International Women's Day 2014: Revealing the Gap Between Men and Women Farmers

On International Women's Day, addressing inequalities can feed millions.



Female farmers are 8 percent of the world’s population, men 11 percent. Women make up 20 percent of the agricultural labor force in Latin America and nearly 50 percent in East Asia and sub-Saharan Africa.

This Saturday the United Nations marks the 103rd International Women's Day, celebrated each year on March 8. This year's theme, Inspiring Change, spotlights the successes of women in achieving equal rights while calling attention to existing injustices.

Women still face significant inequality on our world's farms, especially in developing countries. Women are just as good at farming as men, says the UN Food and Agriculture Organization, but because they have less access to resources, they get much lower crop yields.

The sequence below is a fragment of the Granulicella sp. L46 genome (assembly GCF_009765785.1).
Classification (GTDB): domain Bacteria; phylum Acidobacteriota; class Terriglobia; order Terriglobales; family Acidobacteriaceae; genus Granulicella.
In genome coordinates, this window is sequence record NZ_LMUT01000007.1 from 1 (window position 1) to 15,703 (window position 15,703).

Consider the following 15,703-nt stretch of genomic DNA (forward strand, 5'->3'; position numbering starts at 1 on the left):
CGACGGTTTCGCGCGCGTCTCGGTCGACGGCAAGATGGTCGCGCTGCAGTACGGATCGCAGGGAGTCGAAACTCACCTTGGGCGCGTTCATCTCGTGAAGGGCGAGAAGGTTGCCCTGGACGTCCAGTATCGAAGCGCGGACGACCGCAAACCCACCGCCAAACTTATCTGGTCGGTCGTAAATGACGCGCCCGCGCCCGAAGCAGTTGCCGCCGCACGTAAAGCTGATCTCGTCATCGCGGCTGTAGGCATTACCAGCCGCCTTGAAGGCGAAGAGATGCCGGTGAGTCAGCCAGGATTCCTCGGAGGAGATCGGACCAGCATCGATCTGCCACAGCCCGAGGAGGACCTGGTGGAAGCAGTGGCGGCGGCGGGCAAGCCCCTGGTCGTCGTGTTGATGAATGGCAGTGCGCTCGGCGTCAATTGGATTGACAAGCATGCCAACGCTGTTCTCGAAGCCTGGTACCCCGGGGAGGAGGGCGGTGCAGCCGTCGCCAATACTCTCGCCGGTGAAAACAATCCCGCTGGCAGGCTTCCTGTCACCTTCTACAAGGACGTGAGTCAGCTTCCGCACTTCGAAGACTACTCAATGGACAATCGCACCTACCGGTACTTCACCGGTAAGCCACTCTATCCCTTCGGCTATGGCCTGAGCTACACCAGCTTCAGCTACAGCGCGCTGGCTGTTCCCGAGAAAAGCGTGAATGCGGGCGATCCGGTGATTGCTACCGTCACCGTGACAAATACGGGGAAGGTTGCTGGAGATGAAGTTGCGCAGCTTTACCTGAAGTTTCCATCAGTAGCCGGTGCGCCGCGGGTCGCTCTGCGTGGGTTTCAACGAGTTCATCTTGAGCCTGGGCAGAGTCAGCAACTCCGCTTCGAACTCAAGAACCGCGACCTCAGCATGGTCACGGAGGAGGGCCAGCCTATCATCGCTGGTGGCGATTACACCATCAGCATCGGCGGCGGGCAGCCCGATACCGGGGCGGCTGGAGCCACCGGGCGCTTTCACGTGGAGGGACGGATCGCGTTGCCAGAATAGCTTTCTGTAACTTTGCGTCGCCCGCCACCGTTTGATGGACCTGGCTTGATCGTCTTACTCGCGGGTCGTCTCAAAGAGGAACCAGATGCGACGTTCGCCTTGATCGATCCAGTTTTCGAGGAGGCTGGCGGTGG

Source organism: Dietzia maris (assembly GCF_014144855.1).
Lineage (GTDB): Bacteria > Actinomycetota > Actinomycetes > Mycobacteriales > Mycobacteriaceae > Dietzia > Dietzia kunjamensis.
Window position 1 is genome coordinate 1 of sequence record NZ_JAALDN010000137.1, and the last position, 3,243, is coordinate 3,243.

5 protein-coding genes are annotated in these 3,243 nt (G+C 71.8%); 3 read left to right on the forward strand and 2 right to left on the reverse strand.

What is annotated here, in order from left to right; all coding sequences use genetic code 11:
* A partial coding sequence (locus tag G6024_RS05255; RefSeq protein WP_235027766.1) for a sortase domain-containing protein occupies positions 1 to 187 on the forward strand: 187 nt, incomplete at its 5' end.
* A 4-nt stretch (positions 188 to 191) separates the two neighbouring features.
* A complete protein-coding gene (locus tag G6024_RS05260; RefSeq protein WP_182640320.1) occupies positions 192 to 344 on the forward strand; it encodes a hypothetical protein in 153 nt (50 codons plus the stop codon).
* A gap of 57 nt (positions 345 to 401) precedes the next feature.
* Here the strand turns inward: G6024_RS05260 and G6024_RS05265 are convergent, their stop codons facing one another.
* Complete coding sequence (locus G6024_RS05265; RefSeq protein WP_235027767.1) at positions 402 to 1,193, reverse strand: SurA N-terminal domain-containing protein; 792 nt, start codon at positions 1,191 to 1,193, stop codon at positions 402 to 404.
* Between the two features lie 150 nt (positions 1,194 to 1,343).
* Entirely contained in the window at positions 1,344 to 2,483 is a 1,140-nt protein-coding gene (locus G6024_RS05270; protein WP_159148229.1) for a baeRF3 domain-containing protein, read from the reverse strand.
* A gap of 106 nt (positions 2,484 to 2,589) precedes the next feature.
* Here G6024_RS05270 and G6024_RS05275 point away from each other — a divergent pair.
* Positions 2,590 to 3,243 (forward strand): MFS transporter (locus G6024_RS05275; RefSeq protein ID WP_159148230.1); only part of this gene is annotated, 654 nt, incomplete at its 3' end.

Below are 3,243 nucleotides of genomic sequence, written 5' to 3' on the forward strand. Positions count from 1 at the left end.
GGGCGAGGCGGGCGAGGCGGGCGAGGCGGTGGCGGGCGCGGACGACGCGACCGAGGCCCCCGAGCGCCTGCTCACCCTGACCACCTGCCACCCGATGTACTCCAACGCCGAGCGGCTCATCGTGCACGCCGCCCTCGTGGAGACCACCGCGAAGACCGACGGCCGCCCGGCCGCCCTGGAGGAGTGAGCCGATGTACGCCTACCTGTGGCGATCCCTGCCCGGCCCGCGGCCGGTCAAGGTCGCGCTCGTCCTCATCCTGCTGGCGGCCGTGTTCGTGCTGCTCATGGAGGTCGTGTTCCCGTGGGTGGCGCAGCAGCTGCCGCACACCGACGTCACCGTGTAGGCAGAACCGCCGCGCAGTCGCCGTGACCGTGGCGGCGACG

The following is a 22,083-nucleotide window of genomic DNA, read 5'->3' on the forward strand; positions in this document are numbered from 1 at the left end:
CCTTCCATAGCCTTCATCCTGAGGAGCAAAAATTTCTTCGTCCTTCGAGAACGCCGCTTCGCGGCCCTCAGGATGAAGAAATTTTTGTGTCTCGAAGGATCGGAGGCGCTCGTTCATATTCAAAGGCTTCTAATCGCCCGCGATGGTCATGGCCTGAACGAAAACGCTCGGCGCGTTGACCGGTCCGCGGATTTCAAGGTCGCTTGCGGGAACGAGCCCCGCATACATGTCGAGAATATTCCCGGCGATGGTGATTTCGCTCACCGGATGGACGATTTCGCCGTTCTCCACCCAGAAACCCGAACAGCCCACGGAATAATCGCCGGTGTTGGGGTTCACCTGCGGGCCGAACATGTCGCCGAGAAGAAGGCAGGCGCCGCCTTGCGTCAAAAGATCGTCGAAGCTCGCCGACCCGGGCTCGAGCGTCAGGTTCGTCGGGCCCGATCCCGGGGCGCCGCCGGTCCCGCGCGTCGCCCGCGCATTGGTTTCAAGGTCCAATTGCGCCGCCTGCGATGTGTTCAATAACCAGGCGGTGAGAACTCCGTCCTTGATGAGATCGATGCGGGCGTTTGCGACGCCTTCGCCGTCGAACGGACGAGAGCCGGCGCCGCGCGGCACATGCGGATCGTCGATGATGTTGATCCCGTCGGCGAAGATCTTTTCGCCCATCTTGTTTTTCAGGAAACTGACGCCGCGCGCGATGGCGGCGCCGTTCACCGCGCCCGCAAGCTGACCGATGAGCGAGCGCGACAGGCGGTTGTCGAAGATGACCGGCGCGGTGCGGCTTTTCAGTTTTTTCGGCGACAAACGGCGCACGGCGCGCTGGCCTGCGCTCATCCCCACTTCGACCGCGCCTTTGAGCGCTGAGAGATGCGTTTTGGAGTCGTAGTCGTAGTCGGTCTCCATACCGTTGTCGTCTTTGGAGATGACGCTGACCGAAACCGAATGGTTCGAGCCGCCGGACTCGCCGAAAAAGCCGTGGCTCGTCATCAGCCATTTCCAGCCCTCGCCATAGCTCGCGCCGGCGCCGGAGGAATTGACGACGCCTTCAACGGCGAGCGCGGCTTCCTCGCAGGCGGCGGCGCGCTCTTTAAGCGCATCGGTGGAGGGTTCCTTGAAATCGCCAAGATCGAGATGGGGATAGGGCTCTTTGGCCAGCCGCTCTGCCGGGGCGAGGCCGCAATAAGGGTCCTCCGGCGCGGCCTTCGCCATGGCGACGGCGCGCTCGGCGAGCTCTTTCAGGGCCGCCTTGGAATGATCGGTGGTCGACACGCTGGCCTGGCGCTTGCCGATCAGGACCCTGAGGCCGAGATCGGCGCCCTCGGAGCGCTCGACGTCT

By 2050 the global population is expected to grow by 2.3 billion people; food demand could rise 60 percent. Closing the gender gap in farming would not only fight hunger, but also provide "positive secondary effects," says Anna Fälth of UN Women.

For example, "empowered women have healthier and better educated children," she says.

The yield gap between men and women averages 20 to 30 percent, for several reasons.

In developing countries only 10 to 20 percent of landholders are women.

Women have less access to education, especially in rural areas. The education gap is largest in Asia and sub-Saharan Africa.

Women are less likely to own large farm animals, leaving them with smaller livestock and small-scale dairy projects.

Closing the gender gap could increase yields in developing countries by up to 4 percent. This could reduce the number of undernourished people by 130 million, or 15 percent.